I then quoted from an article in The Hindustan Times: "From 2005 to January 2012, the Arunachal Pradesh government collected Rs 1,333 crore for as many as 199 projects as upfront premium and processing fees."
Rs 1,333 crores without doing anything, except promises, that is easy money.
The CAG is slowly waking up.
It has found "a display of complete non-adherence to rules concerning transparency and competitiveness": four dams allotted to NHPC were illegally given to private firms and joint ventures.
However, a group of respected environmentalists believes that the CAG has prepared an 'extremely weak, inadequate non-audit' report.
In a Press Statement issued on September 3, 2012, the environmentalists commented:
The CAG issued a press release on Aug 31, 2012 for its “Performance Audit Report No. 10 of 2012-13” of hydropower projects for the 11th 5-year plan ending on March 31, 2012. This CAG audit is an extremely weak and inadequate work of the CAG. In fact it does not really audit the performance of hydropower projects at all. The audit fails to raise many of the fundamental issues related to the hydropower projects. It does not draw strong enough conclusions that are warranted based on its audit. Its recommendations are even weaker and do not address the issues raised in the conclusions. It seems like more of a business as usual, status quoist effort that does not do justice to the formidable reputation that the CAG has attracted through some of its exemplary work over the years and recent past.After making several other points, the environmentalists concluded: "We are therefore forced to reach the unfortunate conclusion that this CAG audit is highly inadequate, misleading and devoid of any attention to the basic issues. We would urge CAG to urgently look into the issues raised and redo the audit keeping these issues in mind."
Firstly, the audit is not much of a performance audit of hydropower projects or hydropower companies. The basic purpose of hydropower projects is generation of electricity at stipulated annual, seasonal, daily and peaking hours. However, the CAG performance audit has not gone into this question at all at any stage. If it had gone into this, it would have found that 89% of India’s operating hydropower projects generate at below the sanctioned rates and half of them generate at below the 50% of design rate.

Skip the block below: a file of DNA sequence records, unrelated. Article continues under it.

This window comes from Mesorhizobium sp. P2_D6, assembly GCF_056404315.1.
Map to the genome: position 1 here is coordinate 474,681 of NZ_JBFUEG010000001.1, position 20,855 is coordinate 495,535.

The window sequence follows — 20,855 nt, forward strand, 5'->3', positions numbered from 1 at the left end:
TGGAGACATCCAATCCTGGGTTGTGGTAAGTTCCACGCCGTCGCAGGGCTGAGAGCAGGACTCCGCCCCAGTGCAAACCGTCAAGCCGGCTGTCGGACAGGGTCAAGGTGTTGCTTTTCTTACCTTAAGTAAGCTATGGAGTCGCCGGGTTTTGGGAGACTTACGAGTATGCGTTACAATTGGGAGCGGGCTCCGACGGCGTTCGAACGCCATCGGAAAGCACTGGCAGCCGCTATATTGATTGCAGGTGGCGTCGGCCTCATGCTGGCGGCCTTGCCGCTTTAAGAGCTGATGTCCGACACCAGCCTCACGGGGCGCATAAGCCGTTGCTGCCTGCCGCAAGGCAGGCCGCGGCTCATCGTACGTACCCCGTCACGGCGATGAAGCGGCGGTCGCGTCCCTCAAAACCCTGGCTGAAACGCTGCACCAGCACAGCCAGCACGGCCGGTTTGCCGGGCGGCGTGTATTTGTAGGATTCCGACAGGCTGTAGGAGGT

It would have also realised that over the last two decades, generation of electricity per MW installed capacity has reduced by a huge 20%. The CAG would have also found out that no one is assessing how much of the power generation from hydro projects is during peak hours when generation of peaking power is supposed to be the USP (Unique Selling Proposition) of these projects. Both storage-based and so called run of the river hydro projects involve huge social and environmental costs, apart from deforestation and displacement of people. They are justified on the ground that they meet the peak time demand for electricity. A performance audit that does not address these aspects is not only incomplete but also misleading.
Another important point: this 'blue' (or 'gold') rush creates an excuse for the Chinese to build more and more dams on the upper reaches of the Brahmaputra in Tibet, the Yarlung Tsangpo.This issue is usually overlooked.
Today, as the Gates of Coal maybe closing down due the inquisitive CAG (and media) scrutiny, the politicians have to find new Gates.
This is one is an easy one, Arunachal is so far away...
CAG: Arunachal gave away 4 NHPC projects to pvt firms
New Delhi, September 10, 2012
Sanjib Kr Baruah,
Even as the government fights with its back to the wall on coal block allotments, another CAG report has pointed out how Arunachal Pradesh government took away four hydro power projects from the original allottee and gave it to private firms and joint ventures. According to the report, six projects were allotted to NHPC in 2000. However, between 2006 and 2010, the state government — in a display of complete non-adherence to rules concerning transparency and competitiveness — allotted four of them to private firms and joint ventures.
“The six projects were first allotted by the GOI to NHPC, but later, out of these projects, the GOAP (Arunachal govt) allotted two of them to private developers based on limited tendering from private parties only, two projects to its joint ventures, and one project to the NHPC,” the CAG said in its report.
“Transparency and competitiveness in allotment of hydro power projects, as envisaged in the hydro policies of the GOI, were thus overlooked,” it added.
Interestingly, all this was done despite instructions from the PMO in August 1999 to form Special Purpose Vehicles for survey, investigation and implementation of the six projects.
The six projects, aimed at generating 20,700 MW of power, are part of an ambitious plan to build a network of 168 dams for generating 63,300 MW of power from the state alone.
The mega-dam network is reportedly being built with brazen disregard for environmental, seismic, socio-economic and cultural factors. This has resulted in protests by indigenous people in upstream Arunachal and downstream Assam. A rallying point is the Lower Subansiri project, which — according to activists — was taken up without adequate feasibility studies.